Writing Tips

If characters don't come alive on the page with emotion, actions, and reactions, the book dies a slow and painful death.

Saturday, April 12, 2014

Characters Need to Talk to You


Last weekend cj and I attended Carolyn Haines’s Daddy’s Girl Weekend for writers and readers. From pirate costumed participants, ghost tours, and treasure hunts to serious discussions of the art of writing, not a minute of the weekend was wasted. Carolyn's new cookbook to benefit Good Fortune Farm Refuge is jam-packed with wonderful recipes which we tasted throughout the weekend. Buy one and save an animal.

I made new friends and had the privilege of hanging out with some well-published authors, an agent, and several publishers. My head is still reeling with new ideas I want to incorporate into my writing.

I was especially thrilled when my belief that characters are the key to the story was supported repeatedly. While I know that is self-aggrandizement at its height, it’s what I believe and teach in my character development classes.

Holly McClure, well-known agent with Sullivan & Maxx Literary Agency, pointed out that characters need to talk to the author. We need to know our characters better than we know ourselves to bring them to life on the page.

Listening to the authors who have successful book series (proof positive they created good characters) and others with numerous publications under their belt — Carolyn Haines, Dean James, Sue Walker, Holly McClure, John Floyd, David Sheffield, Cynthia Walker—it was obvious that characters and a reader’s connection to them is pivotal to the success of a book.

The bottom line: take the time to develop your characters. Dig out those character sheets you got at a conference or read about in a book on character development and fill them out. That will get you started. Then bring them to life with psychological and sociological information.

I teach my creative writing students that a character is developed through profiling: physical, psychological, and sociological. We are all the sum of our experiences, our looks, our surroundings. Our personalities develop through our experiences/choices/ desires/decisions.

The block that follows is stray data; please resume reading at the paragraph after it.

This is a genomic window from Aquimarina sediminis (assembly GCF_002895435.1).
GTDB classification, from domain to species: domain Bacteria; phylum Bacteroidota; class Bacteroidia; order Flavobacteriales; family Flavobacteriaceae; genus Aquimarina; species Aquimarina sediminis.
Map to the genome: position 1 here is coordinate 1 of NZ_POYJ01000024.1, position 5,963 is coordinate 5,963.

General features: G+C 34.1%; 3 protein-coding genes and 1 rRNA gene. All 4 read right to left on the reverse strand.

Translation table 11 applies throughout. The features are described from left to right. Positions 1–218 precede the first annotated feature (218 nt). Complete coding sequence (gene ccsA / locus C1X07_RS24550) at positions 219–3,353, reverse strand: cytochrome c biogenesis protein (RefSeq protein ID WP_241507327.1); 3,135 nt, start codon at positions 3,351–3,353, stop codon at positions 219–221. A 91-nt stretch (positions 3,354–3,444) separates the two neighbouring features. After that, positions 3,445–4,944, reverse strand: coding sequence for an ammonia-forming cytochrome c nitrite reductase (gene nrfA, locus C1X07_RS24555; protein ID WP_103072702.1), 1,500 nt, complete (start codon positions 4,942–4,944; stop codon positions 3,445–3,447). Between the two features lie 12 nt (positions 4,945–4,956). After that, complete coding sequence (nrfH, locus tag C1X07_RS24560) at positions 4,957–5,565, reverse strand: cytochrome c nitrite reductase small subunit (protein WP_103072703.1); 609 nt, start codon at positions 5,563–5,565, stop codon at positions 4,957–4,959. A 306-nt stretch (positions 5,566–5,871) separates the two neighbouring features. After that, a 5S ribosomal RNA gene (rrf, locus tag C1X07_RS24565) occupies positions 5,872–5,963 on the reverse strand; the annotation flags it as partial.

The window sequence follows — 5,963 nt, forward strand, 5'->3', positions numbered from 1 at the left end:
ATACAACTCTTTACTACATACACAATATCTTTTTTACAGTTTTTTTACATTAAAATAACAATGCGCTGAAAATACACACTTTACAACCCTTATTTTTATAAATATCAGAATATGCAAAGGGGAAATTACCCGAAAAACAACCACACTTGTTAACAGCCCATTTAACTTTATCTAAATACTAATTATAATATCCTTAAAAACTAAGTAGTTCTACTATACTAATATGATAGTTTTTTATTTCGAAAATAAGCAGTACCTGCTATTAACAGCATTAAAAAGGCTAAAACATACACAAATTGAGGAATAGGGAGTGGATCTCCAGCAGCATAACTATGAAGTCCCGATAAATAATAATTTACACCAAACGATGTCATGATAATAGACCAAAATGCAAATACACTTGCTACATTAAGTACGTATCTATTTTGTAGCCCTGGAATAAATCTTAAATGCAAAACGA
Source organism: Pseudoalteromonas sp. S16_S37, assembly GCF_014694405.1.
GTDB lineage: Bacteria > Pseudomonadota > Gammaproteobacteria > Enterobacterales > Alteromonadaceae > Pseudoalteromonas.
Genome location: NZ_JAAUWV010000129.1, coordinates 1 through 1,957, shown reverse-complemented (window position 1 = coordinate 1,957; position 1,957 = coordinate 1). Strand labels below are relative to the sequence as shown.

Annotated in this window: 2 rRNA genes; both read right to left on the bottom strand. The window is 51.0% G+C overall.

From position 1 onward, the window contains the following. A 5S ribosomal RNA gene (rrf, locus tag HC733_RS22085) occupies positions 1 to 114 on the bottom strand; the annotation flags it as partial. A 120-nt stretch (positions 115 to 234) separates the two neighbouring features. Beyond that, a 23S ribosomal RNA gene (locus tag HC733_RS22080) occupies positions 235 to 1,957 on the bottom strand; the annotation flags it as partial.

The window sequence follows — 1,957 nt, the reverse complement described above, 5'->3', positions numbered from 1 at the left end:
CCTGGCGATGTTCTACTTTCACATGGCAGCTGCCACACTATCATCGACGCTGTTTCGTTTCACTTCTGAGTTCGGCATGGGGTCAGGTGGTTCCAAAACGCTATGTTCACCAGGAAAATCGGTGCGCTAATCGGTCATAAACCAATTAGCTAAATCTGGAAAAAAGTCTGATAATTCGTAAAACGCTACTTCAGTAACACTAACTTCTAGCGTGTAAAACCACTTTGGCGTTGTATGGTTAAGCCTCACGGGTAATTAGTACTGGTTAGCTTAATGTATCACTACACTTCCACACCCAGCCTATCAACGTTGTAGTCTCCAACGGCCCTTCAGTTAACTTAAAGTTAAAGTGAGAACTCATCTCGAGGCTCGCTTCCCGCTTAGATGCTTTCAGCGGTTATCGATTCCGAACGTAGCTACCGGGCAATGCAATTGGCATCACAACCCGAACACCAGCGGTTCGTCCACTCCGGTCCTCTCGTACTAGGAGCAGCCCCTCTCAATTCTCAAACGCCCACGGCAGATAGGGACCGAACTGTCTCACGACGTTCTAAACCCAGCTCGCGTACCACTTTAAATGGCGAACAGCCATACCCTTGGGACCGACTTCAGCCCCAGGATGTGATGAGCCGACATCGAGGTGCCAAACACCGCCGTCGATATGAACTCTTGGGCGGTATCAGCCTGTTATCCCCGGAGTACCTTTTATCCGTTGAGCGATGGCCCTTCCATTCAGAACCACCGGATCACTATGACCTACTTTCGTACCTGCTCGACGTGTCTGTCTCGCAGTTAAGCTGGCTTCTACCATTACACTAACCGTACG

Think your characters are blah?
Create something they hate or love: people, place, or thing, then expose them to it.

Give them a tic. Who can forget Inspector Jacques Clouseau in Pink Panther movies? His clumsiness kept us laughing. Add to that the eye tic of the commissioner when Clouseau created  another disaster and you have memorable characters. Want to go to the dark side? Hannibal Lecter and his fetishes will take you there. Check out R. B. Chesterton’s The Darkling.

Make them vulnerable. How will your characters get what they want or need from where they are starting? Examples: True Grit (youth). Rocky (loser). Argo (impossible). Steel Magnolias (disease). Great Expectations (poor). The Language of Flowers (stranded).

The most fully developed, deeply motivated characters are always the most compelling, no matter how ordinary they might be. Think Mrs. Dalloway, Jane Eyre, A Gathering of Old Men.

Flesh them out now, and your readers will thank you later.

Kudos to cj who sat on the mystery writers panel!  Mahala 

Friday, April 4, 2014

Creativity is Paramount

Beginning today, I am returning to my habit of writing every Friday, and because I like to hear what you're thinking, I'm calling it the Friday Forum. I knew you would like it.